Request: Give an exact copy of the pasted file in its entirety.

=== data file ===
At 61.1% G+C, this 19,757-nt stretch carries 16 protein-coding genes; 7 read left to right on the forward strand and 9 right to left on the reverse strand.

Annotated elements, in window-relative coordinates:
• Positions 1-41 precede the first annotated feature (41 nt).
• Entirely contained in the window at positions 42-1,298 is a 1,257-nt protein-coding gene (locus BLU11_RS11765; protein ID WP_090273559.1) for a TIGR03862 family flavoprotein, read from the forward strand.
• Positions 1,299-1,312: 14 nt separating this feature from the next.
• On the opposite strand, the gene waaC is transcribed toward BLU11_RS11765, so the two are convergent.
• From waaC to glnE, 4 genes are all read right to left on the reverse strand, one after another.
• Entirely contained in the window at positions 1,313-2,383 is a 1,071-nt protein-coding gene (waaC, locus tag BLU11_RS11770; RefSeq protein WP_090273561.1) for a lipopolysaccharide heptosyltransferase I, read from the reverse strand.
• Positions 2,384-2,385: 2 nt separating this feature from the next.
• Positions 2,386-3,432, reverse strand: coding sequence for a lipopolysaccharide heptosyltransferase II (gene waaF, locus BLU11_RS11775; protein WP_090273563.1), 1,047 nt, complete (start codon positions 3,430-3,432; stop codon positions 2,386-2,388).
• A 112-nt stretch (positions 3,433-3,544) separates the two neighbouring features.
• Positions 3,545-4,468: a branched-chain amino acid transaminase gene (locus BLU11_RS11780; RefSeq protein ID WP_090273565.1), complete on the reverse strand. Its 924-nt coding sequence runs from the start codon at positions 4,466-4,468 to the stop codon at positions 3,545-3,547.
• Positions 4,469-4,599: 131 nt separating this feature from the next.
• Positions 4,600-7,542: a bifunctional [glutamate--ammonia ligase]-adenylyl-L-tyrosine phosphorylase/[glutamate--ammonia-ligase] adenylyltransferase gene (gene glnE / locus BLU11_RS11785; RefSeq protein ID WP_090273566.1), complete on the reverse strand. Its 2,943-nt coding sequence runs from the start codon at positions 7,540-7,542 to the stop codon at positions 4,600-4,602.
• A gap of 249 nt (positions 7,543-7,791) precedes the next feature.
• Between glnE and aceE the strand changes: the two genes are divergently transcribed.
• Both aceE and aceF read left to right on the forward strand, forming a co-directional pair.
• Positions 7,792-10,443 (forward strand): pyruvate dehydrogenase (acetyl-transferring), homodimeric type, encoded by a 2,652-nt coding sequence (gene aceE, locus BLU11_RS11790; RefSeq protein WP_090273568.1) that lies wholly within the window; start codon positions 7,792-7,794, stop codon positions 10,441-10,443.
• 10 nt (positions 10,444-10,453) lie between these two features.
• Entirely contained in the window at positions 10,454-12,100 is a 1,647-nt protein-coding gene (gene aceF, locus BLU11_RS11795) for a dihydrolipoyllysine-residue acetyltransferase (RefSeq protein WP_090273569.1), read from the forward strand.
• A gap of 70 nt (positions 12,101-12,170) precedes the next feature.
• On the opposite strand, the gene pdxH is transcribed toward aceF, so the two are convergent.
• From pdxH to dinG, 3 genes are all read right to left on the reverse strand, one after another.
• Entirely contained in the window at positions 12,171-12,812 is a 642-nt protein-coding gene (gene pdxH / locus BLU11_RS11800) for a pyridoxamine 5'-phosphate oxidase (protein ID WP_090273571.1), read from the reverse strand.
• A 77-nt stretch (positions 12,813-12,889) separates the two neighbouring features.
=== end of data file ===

At 61.1% G+C, this 19,757-nt stretch carries 16 protein-coding genes; 7 read left to right on the forward strand and 9 right to left on the reverse strand.

Annotated elements, in window-relative coordinates:
• Positions 1-41 precede the first annotated feature (41 nt).
• Entirely contained in the window at positions 42-1,298 is a 1,257-nt protein-coding gene (locus BLU11_RS11765; protein ID WP_090273559.1) for a TIGR03862 family flavoprotein, read from the forward strand.
• Positions 1,299-1,312: 14 nt separating this feature from the next.
• On the opposite strand, the gene waaC is transcribed toward BLU11_RS11765, so the two are convergent.
• From waaC to glnE, 4 genes are all read right to left on the reverse strand, one after another.
• Entirely contained in the window at positions 1,313-2,383 is a 1,071-nt protein-coding gene (waaC, locus tag BLU11_RS11770; RefSeq protein WP_090273561.1) for a lipopolysaccharide heptosyltransferase I, read from the reverse strand.
• Positions 2,384-2,385: 2 nt separating this feature from the next.
• Positions 2,386-3,432, reverse strand: coding sequence for a lipopolysaccharide heptosyltransferase II (gene waaF, locus BLU11_RS11775; protein WP_090273563.1), 1,047 nt, complete (start codon positions 3,430-3,432; stop codon positions 2,386-2,388).
• A 112-nt stretch (positions 3,433-3,544) separates the two neighbouring features.
• Positions 3,545-4,468: a branched-chain amino acid transaminase gene (locus BLU11_RS11780; RefSeq protein ID WP_090273565.1), complete on the reverse strand. Its 924-nt coding sequence runs from the start codon at positions 4,466-4,468 to the stop codon at positions 3,545-3,547.
• Positions 4,469-4,599: 131 nt separating this feature from the next.
• Positions 4,600-7,542: a bifunctional [glutamate--ammonia ligase]-adenylyl-L-tyrosine phosphorylase/[glutamate--ammonia-ligase] adenylyltransferase gene (gene glnE / locus BLU11_RS11785; RefSeq protein ID WP_090273566.1), complete on the reverse strand. Its 2,943-nt coding sequence runs from the start codon at positions 7,540-7,542 to the stop codon at positions 4,600-4,602.
• A gap of 249 nt (positions 7,543-7,791) precedes the next feature.
• Between glnE and aceE the strand changes: the two genes are divergently transcribed.
• Both aceE and aceF read left to right on the forward strand, forming a co-directional pair.
• Positions 7,792-10,443 (forward strand): pyruvate dehydrogenase (acetyl-transferring), homodimeric type, encoded by a 2,652-nt coding sequence (gene aceE, locus BLU11_RS11790; RefSeq protein WP_090273568.1) that lies wholly within the window; start codon positions 7,792-7,794, stop codon positions 10,441-10,443.
• 10 nt (positions 10,444-10,453) lie between these two features.
• Entirely contained in the window at positions 10,454-12,100 is a 1,647-nt protein-coding gene (gene aceF, locus BLU11_RS11795) for a dihydrolipoyllysine-residue acetyltransferase (RefSeq protein WP_090273569.1), read from the forward strand.
• A gap of 70 nt (positions 12,101-12,170) precedes the next feature.
• On the opposite strand, the gene pdxH is transcribed toward aceF, so the two are convergent.
• From pdxH to dinG, 3 genes are all read right to left on the reverse strand, one after another.
• Entirely contained in the window at positions 12,171-12,812 is a 642-nt protein-coding gene (gene pdxH / locus BLU11_RS11800) for a pyridoxamine 5'-phosphate oxidase (protein ID WP_090273571.1), read from the reverse strand.
• A 77-nt stretch (positions 12,813-12,889) separates the two neighbouring features.